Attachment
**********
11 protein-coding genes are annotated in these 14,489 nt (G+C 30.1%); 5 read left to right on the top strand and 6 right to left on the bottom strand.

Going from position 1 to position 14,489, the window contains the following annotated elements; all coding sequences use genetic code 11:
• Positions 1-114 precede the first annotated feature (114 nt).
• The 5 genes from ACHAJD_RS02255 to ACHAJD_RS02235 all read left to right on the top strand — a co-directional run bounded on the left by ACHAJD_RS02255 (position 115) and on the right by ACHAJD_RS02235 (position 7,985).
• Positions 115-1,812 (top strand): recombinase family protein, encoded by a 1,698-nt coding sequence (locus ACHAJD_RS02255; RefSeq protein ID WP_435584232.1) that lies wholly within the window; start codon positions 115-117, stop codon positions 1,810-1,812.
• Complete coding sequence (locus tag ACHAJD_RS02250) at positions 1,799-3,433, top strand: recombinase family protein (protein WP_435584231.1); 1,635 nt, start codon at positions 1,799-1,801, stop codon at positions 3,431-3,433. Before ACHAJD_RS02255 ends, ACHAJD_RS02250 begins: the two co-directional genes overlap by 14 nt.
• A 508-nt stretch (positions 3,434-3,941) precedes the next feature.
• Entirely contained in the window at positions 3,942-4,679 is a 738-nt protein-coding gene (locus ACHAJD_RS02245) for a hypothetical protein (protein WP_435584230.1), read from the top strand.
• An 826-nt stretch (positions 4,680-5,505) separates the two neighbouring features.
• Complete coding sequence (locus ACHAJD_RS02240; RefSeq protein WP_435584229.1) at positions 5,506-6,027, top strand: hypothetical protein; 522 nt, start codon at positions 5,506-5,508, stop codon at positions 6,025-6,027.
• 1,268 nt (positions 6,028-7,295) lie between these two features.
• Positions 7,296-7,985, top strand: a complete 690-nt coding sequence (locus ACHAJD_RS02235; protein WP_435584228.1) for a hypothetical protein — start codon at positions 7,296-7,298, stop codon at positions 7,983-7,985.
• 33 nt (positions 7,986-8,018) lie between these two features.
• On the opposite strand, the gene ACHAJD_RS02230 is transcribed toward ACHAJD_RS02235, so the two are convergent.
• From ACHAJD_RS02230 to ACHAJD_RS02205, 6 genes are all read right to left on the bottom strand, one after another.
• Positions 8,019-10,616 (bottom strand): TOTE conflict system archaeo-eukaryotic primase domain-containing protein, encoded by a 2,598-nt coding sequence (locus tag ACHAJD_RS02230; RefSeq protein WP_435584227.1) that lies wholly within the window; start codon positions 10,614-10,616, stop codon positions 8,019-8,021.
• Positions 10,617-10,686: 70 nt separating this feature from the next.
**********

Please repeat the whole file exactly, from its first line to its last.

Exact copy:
11 protein-coding genes are annotated in these 14,489 nt (G+C 30.1%); 5 read left to right on the top strand and 6 right to left on the bottom strand.

Going from position 1 to position 14,489, the window contains the following annotated elements; all coding sequences use genetic code 11:
• Positions 1-114 precede the first annotated feature (114 nt).
• The 5 genes from ACHAJD_RS02255 to ACHAJD_RS02235 all read left to right on the top strand — a co-directional run bounded on the left by ACHAJD_RS02255 (position 115) and on the right by ACHAJD_RS02235 (position 7,985).
• Positions 115-1,812 (top strand): recombinase family protein, encoded by a 1,698-nt coding sequence (locus ACHAJD_RS02255; RefSeq protein ID WP_435584232.1) that lies wholly within the window; start codon positions 115-117, stop codon positions 1,810-1,812.
• Complete coding sequence (locus tag ACHAJD_RS02250) at positions 1,799-3,433, top strand: recombinase family protein (protein WP_435584231.1); 1,635 nt, start codon at positions 1,799-1,801, stop codon at positions 3,431-3,433. Before ACHAJD_RS02255 ends, ACHAJD_RS02250 begins: the two co-directional genes overlap by 14 nt.
• A 508-nt stretch (positions 3,434-3,941) precedes the next feature.
• Entirely contained in the window at positions 3,942-4,679 is a 738-nt protein-coding gene (locus ACHAJD_RS02245) for a hypothetical protein (protein WP_435584230.1), read from the top strand.
• An 826-nt stretch (positions 4,680-5,505) separates the two neighbouring features.
• Complete coding sequence (locus ACHAJD_RS02240; RefSeq protein WP_435584229.1) at positions 5,506-6,027, top strand: hypothetical protein; 522 nt, start codon at positions 5,506-5,508, stop codon at positions 6,025-6,027.
• 1,268 nt (positions 6,028-7,295) lie between these two features.
• Positions 7,296-7,985, top strand: a complete 690-nt coding sequence (locus ACHAJD_RS02235; protein WP_435584228.1) for a hypothetical protein — start codon at positions 7,296-7,298, stop codon at positions 7,983-7,985.
• 33 nt (positions 7,986-8,018) lie between these two features.
• On the opposite strand, the gene ACHAJD_RS02230 is transcribed toward ACHAJD_RS02235, so the two are convergent.
• From ACHAJD_RS02230 to ACHAJD_RS02205, 6 genes are all read right to left on the bottom strand, one after another.
• Positions 8,019-10,616 (bottom strand): TOTE conflict system archaeo-eukaryotic primase domain-containing protein, encoded by a 2,598-nt coding sequence (locus tag ACHAJD_RS02230; RefSeq protein WP_435584227.1) that lies wholly within the window; start codon positions 10,614-10,616, stop codon positions 8,019-8,021.
• Positions 10,617-10,686: 70 nt separating this feature from the next.